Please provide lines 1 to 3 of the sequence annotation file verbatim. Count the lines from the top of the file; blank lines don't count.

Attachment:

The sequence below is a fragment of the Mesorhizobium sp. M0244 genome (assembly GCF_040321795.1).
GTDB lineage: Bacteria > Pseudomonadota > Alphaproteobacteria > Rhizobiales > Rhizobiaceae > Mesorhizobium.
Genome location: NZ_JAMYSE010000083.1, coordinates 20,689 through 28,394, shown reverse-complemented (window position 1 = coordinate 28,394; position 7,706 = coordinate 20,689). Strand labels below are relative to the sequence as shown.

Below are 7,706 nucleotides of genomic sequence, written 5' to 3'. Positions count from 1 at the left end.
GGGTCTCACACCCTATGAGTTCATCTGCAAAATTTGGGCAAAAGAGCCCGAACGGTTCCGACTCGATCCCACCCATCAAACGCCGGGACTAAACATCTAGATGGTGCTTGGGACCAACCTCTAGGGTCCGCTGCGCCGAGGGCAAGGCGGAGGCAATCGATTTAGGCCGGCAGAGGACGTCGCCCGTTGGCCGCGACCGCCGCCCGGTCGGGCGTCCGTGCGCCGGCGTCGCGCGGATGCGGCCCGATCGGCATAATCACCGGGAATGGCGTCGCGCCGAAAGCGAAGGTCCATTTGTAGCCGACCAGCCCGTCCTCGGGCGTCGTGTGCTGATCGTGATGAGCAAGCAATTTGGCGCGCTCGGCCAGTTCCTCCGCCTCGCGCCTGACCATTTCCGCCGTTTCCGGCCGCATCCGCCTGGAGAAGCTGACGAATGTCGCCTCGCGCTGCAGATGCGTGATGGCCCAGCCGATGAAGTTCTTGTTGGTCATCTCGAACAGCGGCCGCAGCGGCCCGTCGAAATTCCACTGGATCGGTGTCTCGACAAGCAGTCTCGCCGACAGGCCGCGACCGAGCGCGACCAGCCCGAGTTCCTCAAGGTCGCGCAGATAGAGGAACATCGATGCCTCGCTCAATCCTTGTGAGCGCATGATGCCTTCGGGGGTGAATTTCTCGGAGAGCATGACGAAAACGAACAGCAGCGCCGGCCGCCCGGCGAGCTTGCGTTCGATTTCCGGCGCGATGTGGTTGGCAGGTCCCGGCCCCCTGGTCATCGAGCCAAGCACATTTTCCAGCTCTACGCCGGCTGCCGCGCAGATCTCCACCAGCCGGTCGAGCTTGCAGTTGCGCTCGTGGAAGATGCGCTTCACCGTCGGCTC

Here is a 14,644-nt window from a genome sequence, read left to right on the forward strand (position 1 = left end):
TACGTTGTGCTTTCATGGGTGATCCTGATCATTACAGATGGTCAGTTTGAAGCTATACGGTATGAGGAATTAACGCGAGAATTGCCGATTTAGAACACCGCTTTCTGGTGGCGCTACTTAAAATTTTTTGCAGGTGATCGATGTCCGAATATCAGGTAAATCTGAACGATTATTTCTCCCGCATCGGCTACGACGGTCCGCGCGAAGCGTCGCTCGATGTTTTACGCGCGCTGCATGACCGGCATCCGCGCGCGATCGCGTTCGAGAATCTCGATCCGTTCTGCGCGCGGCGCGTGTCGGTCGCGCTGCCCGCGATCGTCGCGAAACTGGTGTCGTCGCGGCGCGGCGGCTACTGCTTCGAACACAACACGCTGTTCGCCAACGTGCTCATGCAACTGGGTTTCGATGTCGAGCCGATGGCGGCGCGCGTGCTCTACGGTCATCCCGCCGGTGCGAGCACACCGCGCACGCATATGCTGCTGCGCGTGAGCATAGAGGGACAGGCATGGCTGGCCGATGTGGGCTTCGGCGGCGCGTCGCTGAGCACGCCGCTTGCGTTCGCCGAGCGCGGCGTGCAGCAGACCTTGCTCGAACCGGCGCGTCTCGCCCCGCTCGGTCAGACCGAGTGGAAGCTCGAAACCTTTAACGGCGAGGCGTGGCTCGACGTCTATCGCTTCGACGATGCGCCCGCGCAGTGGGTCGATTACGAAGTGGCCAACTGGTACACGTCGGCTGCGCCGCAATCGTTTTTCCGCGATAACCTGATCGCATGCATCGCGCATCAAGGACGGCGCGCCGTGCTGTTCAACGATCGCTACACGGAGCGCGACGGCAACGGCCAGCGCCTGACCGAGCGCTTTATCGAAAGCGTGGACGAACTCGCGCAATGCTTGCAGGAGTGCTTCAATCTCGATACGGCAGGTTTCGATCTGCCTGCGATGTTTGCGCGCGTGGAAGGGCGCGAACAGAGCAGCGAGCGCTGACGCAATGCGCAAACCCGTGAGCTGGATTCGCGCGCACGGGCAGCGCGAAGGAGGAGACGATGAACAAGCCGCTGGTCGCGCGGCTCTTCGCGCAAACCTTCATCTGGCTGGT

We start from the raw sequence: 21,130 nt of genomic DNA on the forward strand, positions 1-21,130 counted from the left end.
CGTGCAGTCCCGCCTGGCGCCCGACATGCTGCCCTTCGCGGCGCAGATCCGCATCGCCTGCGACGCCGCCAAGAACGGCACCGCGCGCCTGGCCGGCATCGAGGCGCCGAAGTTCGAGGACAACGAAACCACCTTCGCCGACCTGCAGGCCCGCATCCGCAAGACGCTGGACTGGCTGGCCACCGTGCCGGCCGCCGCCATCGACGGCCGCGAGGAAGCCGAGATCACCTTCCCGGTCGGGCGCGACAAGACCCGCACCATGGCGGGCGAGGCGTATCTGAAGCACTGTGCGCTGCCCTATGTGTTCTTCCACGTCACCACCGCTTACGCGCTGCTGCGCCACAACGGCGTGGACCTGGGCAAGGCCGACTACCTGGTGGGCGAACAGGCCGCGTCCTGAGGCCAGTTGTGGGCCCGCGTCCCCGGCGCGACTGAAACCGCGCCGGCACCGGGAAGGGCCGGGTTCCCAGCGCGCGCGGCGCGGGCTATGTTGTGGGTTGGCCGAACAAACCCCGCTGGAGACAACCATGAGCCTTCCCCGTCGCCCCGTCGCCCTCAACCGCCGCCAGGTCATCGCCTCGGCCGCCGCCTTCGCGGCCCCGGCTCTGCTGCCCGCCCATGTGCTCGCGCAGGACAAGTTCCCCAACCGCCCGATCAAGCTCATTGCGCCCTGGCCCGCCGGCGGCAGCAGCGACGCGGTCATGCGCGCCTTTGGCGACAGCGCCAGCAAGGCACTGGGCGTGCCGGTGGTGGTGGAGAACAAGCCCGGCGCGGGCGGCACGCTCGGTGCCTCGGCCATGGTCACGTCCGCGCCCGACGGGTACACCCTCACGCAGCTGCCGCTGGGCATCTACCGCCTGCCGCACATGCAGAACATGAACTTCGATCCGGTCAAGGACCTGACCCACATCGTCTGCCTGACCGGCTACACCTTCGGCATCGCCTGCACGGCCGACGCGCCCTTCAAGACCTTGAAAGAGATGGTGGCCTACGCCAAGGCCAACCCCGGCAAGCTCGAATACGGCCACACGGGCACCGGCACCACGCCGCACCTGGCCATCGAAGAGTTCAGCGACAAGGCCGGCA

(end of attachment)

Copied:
The sequence below is a fragment of the Mesorhizobium sp. M0244 genome (assembly GCF_040321795.1).
GTDB lineage: Bacteria > Pseudomonadota > Alphaproteobacteria > Rhizobiales > Rhizobiaceae > Mesorhizobium.
Genome location: NZ_JAMYSE010000083.1, coordinates 20,689 through 28,394, shown reverse-complemented (window position 1 = coordinate 28,394; position 7,706 = coordinate 20,689). Strand labels below are relative to the sequence as shown.